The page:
Examination of Witnesses (Questions 60
MONDAY 13 MAY 2002
60. Fine, feel free to come back if you have
any other matters. Before I call Derek Wyatt I would like to pursue
one or two further matters that have emerged from Mr Doran's questions.
I find all these financial factors very difficult to understand
because they seem to be seriously contradictory to one another
and they do not seem to stack up together. If we look at the Tropus
report, on page 18 of the report we have got there in paragraph
7.1 that the original budget was established at £175 million,
and then in the second sentence of that paragraph this was subsequently
reduced to £140 million. In paragraph 7.2 it appears that
the designs in response to the £140 million budget were considered
"inappropriate" by WNSL due to the lack of back-of-house
and other facilities and the budget restriction was lifted from
all future design options from April 1999. Do I understand from
that because if I am wrong please do not hesitate to correct
methat after having had two budgets the decision was then
made to spend as much as it took? It says the budget restriction
was lifted. Does that mean that what happened was that the decision
was made to go ahead with certain facilities and they would cost
what they would cost?
(Mr Cunnah) Mr Chairman, this is not
wording that I would recognise although what I can do is talk
you through that period. WNSL inherited the plans that were originally
set up for the national stadium and I think the estimates at that
time, without too much detailed design, were round about £200
million. The budget that is referred to of £140 million was
the first attempt to see if that £200 million budget was
in fact a realistic budget for a national stadium. What this actually
showed was that, when the designers showed what that sort of money
would buy, it was clearly inadequate as a national stadium, hence
a fuller design for a more sophisticated stadium was then put
together. The words "budget restriction was lifted"
are inaccurate. It has always been tight budgeting in terms of
making sure that we know exactly what we will be spending and
what the business plan itself could afford.
61. If you look at 7.3 it says that a realistic
budget was never established by the WNSL senior management team
and that there is no effective budgetary control and it was potentially
a design which lacked the normal budgetary pressures and efficiencies.
I find that quite extraordinary. I find it extraordinary that
a huge project for a national stadium, or indeed anything else,
should go ahead on the basis of what the Tropus report calls "no
effective budgetary control" and in the "absence of
normal budgetary pressures and efficiencies". So what control
(Mr Cunnah) Mr Chairman, I do not accept
62. You do not accept the allegations of the
(Mr Cunnah) I do not accept this part
of the report which says that there was no budgetary control.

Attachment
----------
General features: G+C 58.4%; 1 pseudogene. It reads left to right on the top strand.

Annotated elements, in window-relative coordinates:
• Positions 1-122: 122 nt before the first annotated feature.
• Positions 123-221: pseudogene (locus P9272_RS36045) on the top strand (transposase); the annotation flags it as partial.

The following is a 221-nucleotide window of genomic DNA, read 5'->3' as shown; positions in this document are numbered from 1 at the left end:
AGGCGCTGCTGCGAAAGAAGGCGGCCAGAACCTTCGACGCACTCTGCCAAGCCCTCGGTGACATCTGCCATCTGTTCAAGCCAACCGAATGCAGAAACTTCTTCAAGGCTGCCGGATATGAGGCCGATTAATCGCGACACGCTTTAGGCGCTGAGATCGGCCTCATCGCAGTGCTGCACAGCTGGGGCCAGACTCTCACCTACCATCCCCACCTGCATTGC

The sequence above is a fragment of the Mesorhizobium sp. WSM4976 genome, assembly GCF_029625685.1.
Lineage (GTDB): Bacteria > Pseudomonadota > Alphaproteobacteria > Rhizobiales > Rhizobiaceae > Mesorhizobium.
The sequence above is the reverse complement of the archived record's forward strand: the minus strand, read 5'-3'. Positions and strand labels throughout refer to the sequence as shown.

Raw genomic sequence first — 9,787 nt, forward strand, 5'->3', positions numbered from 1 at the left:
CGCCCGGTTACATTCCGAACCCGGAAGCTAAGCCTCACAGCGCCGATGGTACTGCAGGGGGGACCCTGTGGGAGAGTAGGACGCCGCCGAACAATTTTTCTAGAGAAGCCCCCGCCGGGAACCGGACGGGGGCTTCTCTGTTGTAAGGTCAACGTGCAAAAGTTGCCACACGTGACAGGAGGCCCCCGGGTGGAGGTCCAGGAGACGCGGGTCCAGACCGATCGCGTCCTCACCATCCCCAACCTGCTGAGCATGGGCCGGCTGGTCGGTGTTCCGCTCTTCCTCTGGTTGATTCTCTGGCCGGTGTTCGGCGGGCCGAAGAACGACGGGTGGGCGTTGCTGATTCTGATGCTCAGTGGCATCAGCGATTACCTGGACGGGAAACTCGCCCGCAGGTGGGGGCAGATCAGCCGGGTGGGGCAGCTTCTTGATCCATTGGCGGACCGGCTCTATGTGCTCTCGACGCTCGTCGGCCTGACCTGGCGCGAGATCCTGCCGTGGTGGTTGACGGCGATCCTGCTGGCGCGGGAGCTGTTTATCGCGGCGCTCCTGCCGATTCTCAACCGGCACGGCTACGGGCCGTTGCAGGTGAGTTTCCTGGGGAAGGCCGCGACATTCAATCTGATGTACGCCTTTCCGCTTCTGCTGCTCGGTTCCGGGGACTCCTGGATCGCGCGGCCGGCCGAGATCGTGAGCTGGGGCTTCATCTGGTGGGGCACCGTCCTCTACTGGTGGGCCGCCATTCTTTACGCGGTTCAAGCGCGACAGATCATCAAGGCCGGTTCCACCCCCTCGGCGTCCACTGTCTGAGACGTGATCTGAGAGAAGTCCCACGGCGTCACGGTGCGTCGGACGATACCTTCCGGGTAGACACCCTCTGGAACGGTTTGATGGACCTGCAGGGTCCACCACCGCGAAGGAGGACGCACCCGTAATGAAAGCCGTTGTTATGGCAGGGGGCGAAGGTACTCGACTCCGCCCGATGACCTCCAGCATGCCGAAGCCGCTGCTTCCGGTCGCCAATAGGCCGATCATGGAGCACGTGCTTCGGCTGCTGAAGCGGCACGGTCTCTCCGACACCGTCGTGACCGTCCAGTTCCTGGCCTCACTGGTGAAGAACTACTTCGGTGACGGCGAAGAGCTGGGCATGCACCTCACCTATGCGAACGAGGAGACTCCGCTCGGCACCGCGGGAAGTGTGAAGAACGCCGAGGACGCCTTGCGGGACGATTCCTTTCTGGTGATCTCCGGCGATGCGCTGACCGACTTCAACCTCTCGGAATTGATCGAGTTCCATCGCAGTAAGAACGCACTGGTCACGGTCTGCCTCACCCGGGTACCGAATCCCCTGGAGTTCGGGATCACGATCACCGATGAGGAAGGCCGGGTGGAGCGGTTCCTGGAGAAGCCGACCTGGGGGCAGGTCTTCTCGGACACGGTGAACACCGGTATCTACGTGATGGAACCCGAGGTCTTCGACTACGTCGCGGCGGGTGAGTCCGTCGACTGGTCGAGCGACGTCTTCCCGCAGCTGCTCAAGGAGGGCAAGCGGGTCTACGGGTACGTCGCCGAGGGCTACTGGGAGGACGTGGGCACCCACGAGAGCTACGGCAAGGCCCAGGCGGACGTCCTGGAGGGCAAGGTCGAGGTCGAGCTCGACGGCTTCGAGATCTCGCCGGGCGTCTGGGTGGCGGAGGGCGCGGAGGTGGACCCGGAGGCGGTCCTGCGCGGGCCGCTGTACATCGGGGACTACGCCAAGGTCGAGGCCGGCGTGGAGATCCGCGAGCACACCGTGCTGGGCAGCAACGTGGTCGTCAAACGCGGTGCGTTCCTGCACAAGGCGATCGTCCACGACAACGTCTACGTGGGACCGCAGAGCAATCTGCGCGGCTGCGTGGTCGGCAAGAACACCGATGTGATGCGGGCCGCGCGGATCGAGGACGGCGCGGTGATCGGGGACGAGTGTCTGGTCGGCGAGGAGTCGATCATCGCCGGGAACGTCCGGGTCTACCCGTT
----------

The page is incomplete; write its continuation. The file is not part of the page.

All through the project there has been a lot of work that has
been done on the cost of the stadium and indeed the revenues that
such a stadium would be likely to generate. That has been very
necessary, of course, because the financial plan was always going
to be presented to the banks and to the City and in order to achieve
success in such a project of course the finances do need to hang
63. Was there a project director or is there
still a project director?
(Mr Cunnah) At the moment I am Project
Director. At that time there was both a Chief Executive and a
Director of Construction.
64. You talked a moment ago about money forthcoming
from the banks and here I need to refer to the line of questioning
that Mr Doran embarked upon in relation to whether you could go
ahead in December and you said "yes provided the money was
in place". Mr James in his letter of 17 December in paragraph
talked about the commitment of Barclays Bank to retaining their
role as the lenders and that Sir Rodney Walker believed that the
loss of Barclays would seriously discourage alternative bankers
accepting the funding role. We are in private session so there
is no point in footling around. The Secretary of State said last
week that she had given you until 21 May 2002 to confirm that
you had the money absolutely firmly committed. It is obviously
not coming from Barclays Bank because Barclays Bank have stepped
out, so what we need to know is will you have that money tied
up in the stringent terms which the Secretary of State told me
she would require by a week tomorrow?
(Mr Cunnah) Mr Chairman, the documentation
and the contracts that we have to do with the bank will take longer.
65. Could you speak up, it is my fault, not yours.
(Mr Cunnah) My apologies. The work that
we have to do to complete the banking documentation and the contracts
will take longer than 21 May.
66. So you are absolutely confident that you
will have the loan money in place by a week tomorrow? Oh, you
are no longer confident?
(Mr Cunnah) Mr Chairman, can I say that
what we do have in place is an offer of finance from the bank.
67. What does that mean?
(Mr Cunnah) That means that at the moment
we are talking about the detailed draft terms with the bank. The
finance has been approved by their board.
68. Which board, theirs or yours?
(Mr Cunnah) Both. There is a firm intention
from the bank to do the deal, but of course every deal needs to
be properly documented and all of the contracts need to be fully
69. The Secretary of State says that she is going
to make a statement to the House of Commons before the Spring